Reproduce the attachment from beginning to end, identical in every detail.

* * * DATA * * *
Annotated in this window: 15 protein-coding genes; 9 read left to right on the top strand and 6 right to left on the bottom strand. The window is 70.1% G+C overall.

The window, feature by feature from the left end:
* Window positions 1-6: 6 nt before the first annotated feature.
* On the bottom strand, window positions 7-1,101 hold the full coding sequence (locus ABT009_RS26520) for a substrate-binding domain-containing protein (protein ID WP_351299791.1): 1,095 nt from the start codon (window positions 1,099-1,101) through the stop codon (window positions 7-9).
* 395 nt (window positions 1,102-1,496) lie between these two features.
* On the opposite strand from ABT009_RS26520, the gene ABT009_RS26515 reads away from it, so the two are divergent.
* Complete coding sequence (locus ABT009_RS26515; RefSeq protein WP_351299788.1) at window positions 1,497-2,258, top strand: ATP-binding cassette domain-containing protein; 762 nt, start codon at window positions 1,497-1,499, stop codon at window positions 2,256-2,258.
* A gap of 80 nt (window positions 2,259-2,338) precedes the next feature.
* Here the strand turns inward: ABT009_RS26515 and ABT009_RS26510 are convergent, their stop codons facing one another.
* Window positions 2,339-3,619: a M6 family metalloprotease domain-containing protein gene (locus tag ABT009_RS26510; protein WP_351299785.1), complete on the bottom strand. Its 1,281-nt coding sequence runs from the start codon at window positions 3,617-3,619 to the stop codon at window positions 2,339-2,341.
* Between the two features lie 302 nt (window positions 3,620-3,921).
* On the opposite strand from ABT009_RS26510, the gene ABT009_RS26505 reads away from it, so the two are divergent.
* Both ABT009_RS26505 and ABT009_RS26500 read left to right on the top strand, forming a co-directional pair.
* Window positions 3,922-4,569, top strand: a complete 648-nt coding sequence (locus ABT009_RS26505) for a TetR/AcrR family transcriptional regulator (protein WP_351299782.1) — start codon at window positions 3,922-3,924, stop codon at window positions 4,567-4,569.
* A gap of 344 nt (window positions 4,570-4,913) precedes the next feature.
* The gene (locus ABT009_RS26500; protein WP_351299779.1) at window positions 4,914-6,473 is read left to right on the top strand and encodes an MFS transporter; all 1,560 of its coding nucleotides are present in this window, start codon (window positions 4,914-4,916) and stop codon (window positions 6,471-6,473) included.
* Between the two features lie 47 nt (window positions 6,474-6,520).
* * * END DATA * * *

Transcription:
Annotated in this window: 15 protein-coding genes; 9 read left to right on the top strand and 6 right to left on the bottom strand. The window is 70.1% G+C overall.

The window, feature by feature from the left end:
* Window positions 1-6: 6 nt before the first annotated feature.
* On the bottom strand, window positions 7-1,101 hold the full coding sequence (locus ABT009_RS26520) for a substrate-binding domain-containing protein (protein ID WP_351299791.1): 1,095 nt from the start codon (window positions 1,099-1,101) through the stop codon (window positions 7-9).
* 395 nt (window positions 1,102-1,496) lie between these two features.
* On the opposite strand from ABT009_RS26520, the gene ABT009_RS26515 reads away from it, so the two are divergent.
* Complete coding sequence (locus ABT009_RS26515; RefSeq protein WP_351299788.1) at window positions 1,497-2,258, top strand: ATP-binding cassette domain-containing protein; 762 nt, start codon at window positions 1,497-1,499, stop codon at window positions 2,256-2,258.
* A gap of 80 nt (window positions 2,259-2,338) precedes the next feature.
* Here the strand turns inward: ABT009_RS26515 and ABT009_RS26510 are convergent, their stop codons facing one another.
* Window positions 2,339-3,619: a M6 family metalloprotease domain-containing protein gene (locus tag ABT009_RS26510; protein WP_351299785.1), complete on the bottom strand. Its 1,281-nt coding sequence runs from the start codon at window positions 3,617-3,619 to the stop codon at window positions 2,339-2,341.
* Between the two features lie 302 nt (window positions 3,620-3,921).
* On the opposite strand from ABT009_RS26510, the gene ABT009_RS26505 reads away from it, so the two are divergent.
* Both ABT009_RS26505 and ABT009_RS26500 read left to right on the top strand, forming a co-directional pair.
* Window positions 3,922-4,569, top strand: a complete 648-nt coding sequence (locus ABT009_RS26505) for a TetR/AcrR family transcriptional regulator (protein WP_351299782.1) — start codon at window positions 3,922-3,924, stop codon at window positions 4,567-4,569.
* A gap of 344 nt (window positions 4,570-4,913) precedes the next feature.
* The gene (locus ABT009_RS26500; protein WP_351299779.1) at window positions 4,914-6,473 is read left to right on the top strand and encodes an MFS transporter; all 1,560 of its coding nucleotides are present in this window, start codon (window positions 4,914-4,916) and stop codon (window positions 6,471-6,473) included.
* Between the two features lie 47 nt (window positions 6,474-6,520).